The reason that officers are not prosecuted for 'larceny' if a court rules they found something as a result of a bad search is that the rules of search and seizure are not as iron-clad and easy for the cop on the beat to understand as you may think. The courts say that we need 'probable cause' for a search without a warrant of say, a pedestrian or a car. Well, what is 'probable cause'? The textbook answer is that it means the officer has an objectively reasonable belief that contraband or other evidence of a crime is present in the area in question. Sounds simple, doesn't it? Well, try applying it in hundreds of different situations out on the street, WITHOUT the benefit of a judge or prosecutor to advise you. Just because a judge who never spent a day as a cop and has no idea how things actually happen on the street doesn't agree that you had quite enough to search that car, doesn't mean that there was any criminal intent on the officer's part to violate anyone's civil rights, and that's what is required to raise the officer's conduct to the level of a criminal offense. As far as larceny, in most states that requires an intent to permanently deprive someone of their lawful property. If evidence that someone can lawfully possess is taken as evidence and the judge rules the search was illegal, the person gets the item back. If the item was contraband (cocaine, etc), then it was not LAWFULLY possessed and the defendant is not entitled to get it back regardless of the outcome of the suppression hearing. The point you seem to be missing is that many of the rules that govern normal people's conduct do not apply to on-duty police in many situations. We can stop people, go on their property without permission, seize items, etc. It's an integral part of the job. The courts realize that we don't have legal counsel available to us to tell us how the courts are going to rule on our actions before we take them (not that they would know, anyway- given the same situation, you would get three different opinions out of three different judges). So, they give us considerable leeway as far as criminal liability for what we do. If we do something intentionally to violate someone's rights, rather than make a good-faith judgment that some judge disagrees with a year later, then we can (and should) be held criminally liable. However, we aren't expected to be perfect (by the courts, anyway). Your question is just too broad. Maybe if you give some specific scenarios we could assist you better.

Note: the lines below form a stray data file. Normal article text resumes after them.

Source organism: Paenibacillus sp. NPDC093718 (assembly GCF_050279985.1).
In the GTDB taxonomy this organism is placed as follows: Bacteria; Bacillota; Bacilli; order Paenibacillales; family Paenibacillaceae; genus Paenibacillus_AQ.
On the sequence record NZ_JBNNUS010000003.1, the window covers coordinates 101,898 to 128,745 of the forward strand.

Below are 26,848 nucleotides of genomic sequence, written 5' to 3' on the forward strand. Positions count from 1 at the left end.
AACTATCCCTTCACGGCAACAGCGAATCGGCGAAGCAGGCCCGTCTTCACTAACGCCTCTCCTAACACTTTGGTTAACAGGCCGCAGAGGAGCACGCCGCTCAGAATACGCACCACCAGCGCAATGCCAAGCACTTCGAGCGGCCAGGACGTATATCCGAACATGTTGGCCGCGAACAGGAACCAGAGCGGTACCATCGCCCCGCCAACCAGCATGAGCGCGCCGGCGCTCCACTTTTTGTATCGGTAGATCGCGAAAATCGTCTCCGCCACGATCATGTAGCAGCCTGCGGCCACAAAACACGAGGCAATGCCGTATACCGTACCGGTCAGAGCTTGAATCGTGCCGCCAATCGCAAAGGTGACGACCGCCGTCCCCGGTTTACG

Link Posted: 1/28/2002 7:02:52 AM EDT
Good points all, but let me add: I am duty bound to refuse an unlawful or unconstitutional order. That said, since 1983 I have yet to receive one. It would be a good idea for those in the conspiracy looney bin to understand that just because they don't like a law does not automatically render it unconstitutional. We had an officer killed last year (with an assault rifle) by a nutcase that thought seatbelt laws were a sign of the apocalypse. About "quartering". The idea of the police turning your home into a bed-and-breakfast is just way out there in left field. Lastly, prostitution is not a "victimless crime" I don't believe there is such a thing.
Top Top